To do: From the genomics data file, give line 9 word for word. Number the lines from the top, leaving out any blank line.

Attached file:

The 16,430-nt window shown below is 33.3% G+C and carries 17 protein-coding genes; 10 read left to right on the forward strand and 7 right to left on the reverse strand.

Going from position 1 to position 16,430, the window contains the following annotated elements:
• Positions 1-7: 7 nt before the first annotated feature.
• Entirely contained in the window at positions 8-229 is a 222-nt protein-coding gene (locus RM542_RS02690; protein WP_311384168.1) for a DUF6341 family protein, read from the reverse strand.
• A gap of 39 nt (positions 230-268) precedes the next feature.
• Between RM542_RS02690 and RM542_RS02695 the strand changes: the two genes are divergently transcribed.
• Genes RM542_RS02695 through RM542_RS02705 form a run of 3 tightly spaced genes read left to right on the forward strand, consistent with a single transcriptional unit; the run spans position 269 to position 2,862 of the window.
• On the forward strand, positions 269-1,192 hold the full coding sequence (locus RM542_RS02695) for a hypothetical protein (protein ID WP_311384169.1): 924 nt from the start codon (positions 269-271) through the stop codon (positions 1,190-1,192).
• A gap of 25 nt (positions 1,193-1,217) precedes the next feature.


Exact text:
• A gap of 25 nt (positions 1,193-1,217) precedes the next feature.